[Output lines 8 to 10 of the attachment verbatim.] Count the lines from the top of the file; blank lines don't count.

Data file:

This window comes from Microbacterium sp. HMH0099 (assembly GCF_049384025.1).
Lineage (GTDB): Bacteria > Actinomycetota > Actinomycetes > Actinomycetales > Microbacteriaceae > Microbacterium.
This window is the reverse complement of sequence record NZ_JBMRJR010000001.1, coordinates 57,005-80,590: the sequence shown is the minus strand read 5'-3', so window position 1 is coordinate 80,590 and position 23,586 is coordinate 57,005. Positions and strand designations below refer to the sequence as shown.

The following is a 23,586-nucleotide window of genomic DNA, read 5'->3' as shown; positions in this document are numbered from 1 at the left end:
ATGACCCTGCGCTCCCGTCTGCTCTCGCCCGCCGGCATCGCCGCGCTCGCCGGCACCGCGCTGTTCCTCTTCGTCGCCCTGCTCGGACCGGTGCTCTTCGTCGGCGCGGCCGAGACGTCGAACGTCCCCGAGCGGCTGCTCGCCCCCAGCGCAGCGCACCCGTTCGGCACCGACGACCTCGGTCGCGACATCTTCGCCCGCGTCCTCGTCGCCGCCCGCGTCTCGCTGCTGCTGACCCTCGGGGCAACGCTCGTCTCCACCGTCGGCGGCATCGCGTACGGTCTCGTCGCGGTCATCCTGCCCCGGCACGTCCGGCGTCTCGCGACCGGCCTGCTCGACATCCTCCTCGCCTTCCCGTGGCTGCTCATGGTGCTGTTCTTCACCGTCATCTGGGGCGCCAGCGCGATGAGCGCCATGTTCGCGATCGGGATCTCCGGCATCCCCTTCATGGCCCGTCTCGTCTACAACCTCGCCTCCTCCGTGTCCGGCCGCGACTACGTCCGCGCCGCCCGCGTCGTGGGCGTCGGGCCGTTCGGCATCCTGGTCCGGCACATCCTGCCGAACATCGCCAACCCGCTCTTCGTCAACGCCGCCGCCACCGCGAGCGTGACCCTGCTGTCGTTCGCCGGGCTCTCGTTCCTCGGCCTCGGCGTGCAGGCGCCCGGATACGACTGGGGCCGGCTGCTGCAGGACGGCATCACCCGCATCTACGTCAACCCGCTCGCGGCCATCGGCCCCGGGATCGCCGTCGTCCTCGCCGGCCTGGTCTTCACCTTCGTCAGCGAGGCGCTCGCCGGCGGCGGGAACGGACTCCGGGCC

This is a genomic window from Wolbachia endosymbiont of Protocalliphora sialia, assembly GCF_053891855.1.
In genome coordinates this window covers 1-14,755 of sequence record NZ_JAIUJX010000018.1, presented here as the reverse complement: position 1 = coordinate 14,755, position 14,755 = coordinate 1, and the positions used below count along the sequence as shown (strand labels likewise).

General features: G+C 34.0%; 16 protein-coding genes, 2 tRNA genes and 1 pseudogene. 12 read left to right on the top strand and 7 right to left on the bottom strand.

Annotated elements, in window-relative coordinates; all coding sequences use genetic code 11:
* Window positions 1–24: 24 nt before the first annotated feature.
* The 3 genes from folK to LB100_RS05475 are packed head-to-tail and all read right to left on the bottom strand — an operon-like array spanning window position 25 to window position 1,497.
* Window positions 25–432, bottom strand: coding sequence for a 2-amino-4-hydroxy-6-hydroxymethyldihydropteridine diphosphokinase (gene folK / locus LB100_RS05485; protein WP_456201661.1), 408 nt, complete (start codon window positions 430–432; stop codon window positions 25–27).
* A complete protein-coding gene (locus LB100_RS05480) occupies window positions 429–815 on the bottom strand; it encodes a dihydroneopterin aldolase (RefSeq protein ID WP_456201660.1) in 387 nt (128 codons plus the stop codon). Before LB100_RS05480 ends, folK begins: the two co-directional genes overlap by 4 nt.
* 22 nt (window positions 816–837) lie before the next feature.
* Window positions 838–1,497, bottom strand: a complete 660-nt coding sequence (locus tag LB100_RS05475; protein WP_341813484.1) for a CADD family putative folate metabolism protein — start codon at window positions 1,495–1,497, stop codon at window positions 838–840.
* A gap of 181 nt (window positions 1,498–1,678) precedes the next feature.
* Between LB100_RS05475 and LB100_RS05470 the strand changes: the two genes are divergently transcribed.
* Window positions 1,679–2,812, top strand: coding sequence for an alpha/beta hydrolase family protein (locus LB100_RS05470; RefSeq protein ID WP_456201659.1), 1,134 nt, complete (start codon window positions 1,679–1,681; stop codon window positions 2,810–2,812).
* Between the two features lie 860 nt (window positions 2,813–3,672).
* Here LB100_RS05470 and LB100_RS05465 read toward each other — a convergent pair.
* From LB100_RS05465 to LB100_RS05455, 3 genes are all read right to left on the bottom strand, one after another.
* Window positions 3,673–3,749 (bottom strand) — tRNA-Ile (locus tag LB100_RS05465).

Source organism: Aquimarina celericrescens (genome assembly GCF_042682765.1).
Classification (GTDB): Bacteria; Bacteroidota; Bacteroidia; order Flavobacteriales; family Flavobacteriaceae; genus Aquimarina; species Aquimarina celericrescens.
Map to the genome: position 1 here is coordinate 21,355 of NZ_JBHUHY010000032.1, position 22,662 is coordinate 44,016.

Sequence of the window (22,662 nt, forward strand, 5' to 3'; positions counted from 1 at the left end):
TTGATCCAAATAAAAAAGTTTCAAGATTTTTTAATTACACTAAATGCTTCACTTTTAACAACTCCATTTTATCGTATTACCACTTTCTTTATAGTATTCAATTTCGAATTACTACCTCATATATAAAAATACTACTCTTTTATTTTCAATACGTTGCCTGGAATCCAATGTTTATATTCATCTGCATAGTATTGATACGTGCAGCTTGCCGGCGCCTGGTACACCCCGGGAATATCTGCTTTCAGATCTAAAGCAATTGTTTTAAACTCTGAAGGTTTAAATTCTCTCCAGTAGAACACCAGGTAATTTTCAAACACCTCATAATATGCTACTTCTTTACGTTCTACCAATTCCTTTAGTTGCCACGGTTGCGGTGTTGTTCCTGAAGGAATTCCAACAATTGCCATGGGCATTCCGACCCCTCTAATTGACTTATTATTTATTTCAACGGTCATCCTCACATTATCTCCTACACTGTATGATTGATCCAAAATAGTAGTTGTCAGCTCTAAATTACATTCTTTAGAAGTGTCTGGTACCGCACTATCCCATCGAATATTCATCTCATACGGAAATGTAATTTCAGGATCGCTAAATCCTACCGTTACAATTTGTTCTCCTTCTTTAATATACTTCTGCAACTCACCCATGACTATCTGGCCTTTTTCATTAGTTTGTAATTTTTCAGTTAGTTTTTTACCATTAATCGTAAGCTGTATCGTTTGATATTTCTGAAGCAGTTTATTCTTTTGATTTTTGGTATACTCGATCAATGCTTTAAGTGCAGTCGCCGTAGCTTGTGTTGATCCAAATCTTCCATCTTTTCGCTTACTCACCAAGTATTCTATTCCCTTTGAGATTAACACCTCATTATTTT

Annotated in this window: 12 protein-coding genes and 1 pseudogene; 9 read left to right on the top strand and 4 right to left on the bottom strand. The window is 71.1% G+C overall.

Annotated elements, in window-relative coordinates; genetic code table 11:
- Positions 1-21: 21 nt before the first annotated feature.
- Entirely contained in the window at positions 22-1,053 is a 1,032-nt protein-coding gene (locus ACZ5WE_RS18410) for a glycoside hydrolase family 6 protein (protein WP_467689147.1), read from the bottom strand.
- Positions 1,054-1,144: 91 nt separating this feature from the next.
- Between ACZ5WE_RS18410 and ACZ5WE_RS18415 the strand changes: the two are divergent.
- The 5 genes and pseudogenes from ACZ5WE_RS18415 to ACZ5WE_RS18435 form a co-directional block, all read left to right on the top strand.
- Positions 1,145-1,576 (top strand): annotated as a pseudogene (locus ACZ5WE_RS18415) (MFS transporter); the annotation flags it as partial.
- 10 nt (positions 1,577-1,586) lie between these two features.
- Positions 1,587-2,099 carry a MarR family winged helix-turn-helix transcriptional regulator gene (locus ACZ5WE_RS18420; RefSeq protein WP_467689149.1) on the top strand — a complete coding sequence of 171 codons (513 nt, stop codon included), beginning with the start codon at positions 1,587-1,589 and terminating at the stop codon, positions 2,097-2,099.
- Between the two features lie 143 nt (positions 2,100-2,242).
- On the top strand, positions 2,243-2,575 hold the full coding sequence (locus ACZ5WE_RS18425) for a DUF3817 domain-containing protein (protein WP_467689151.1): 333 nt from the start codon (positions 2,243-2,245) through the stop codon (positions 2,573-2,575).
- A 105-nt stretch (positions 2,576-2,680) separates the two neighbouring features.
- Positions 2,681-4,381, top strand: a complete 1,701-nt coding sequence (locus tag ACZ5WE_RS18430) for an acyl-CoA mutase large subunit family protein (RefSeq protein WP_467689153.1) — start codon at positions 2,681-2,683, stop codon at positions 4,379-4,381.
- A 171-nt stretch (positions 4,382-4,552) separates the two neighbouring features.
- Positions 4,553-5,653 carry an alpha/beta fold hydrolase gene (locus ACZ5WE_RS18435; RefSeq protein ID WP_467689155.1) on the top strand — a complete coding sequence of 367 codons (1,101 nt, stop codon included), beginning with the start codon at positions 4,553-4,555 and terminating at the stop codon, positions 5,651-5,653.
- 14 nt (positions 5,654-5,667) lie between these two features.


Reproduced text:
General features: G+C 34.0%; 16 protein-coding genes, 2 tRNA genes and 1 pseudogene. 12 read left to right on the top strand and 7 right to left on the bottom strand.

Annotated elements, in window-relative coordinates; all coding sequences use genetic code 11:
* Window positions 1–24: 24 nt before the first annotated feature.